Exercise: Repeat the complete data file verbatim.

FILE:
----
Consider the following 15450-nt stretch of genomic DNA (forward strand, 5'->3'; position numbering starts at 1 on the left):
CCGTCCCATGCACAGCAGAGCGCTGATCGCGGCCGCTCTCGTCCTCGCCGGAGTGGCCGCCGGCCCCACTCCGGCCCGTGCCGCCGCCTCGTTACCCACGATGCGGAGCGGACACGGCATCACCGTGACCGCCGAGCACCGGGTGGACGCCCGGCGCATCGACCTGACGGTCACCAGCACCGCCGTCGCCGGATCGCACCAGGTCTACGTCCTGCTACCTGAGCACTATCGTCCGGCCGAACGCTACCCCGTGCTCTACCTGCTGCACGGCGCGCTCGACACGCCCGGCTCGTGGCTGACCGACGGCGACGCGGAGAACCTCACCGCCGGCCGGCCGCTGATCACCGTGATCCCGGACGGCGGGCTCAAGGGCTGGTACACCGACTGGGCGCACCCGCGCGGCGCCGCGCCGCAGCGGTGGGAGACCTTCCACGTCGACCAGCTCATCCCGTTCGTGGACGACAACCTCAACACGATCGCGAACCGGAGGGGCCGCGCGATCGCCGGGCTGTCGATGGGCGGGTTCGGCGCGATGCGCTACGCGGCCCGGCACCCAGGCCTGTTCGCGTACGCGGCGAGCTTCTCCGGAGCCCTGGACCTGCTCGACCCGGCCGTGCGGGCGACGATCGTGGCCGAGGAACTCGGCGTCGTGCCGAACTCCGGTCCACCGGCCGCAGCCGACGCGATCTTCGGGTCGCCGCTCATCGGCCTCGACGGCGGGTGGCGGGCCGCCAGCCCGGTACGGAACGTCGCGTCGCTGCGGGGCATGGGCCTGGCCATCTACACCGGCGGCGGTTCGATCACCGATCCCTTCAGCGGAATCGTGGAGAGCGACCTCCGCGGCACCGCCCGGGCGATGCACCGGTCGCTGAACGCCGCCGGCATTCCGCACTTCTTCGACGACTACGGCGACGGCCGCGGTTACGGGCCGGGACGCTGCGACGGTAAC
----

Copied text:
Consider the following 15450-nt stretch of genomic DNA (forward strand, 5'->3'; position numbering starts at 1 on the left):
CCGTCCCATGCACAGCAGAGCGCTGATCGCGGCCGCTCTCGTCCTCGCCGGAGTGGCCGCCGGCCCCACTCCGGCCCGTGCCGCCGCCTCGTTACCCACGATGCGGAGCGGACACGGCATCACCGTGACCGCCGAGCACCGGGTGGACGCCCGGCGCATCGACCTGACGGTCACCAGCACCGCCGTCGCCGGATCGCACCAGGTCTACGTCCTGCTACCTGAGCACTATCGTCCGGCCGAACGCTACCCCGTGCTCTACCTGCTGCACGGCGCGCTCGACACGCCCGGCTCGTGGCTGACCGACGGCGACGCGGAGAACCTCACCGCCGGCCGGCCGCTGATCACCGTGATCCCGGACGGCGGGCTCAAGGGCTGGTACACCGACTGGGCGCACCCGCGCGGCGCCGCGCCGCAGCGGTGGGAGACCTTCCACGTCGACCAGCTCATCCCGTTCGTGGACGACAACCTCAACACGATCGCGAACCGGAGGGGCCGCGCGATCGCCGGGCTGTCGATGGGCGGGTTCGGCGCGATGCGCTACGCGGCCCGGCACCCAGGCCTGTTCGCGTACGCGGCGAGCTTCTCCGGAGCCCTGGACCTGCTCGACCCGGCCGTGCGGGCGACGATCGTGGCCGAGGAACTCGGCGTCGTGCCGAACTCCGGTCCACCGGCCGCAGCCGACGCGATCTTCGGGTCGCCGCTCATCGGCCTCGACGGCGGGTGGCGGGCCGCCAGCCCGGTACGGAACGTCGCGTCGCTGCGGGGCATGGGCCTGGCCATCTACACCGGCGGCGGTTCGATCACCGATCCCTTCAGCGGAATCGTGGAGAGCGACCTCCGCGGCACCGCCCGGGCGATGCACCGGTCGCTGAACGCCGCCGGCATTCCGCACTTCTTCGACGACTACGGCGACGGCCGCGGTTACGGGCCGGGACGCTGCGACGGTAAC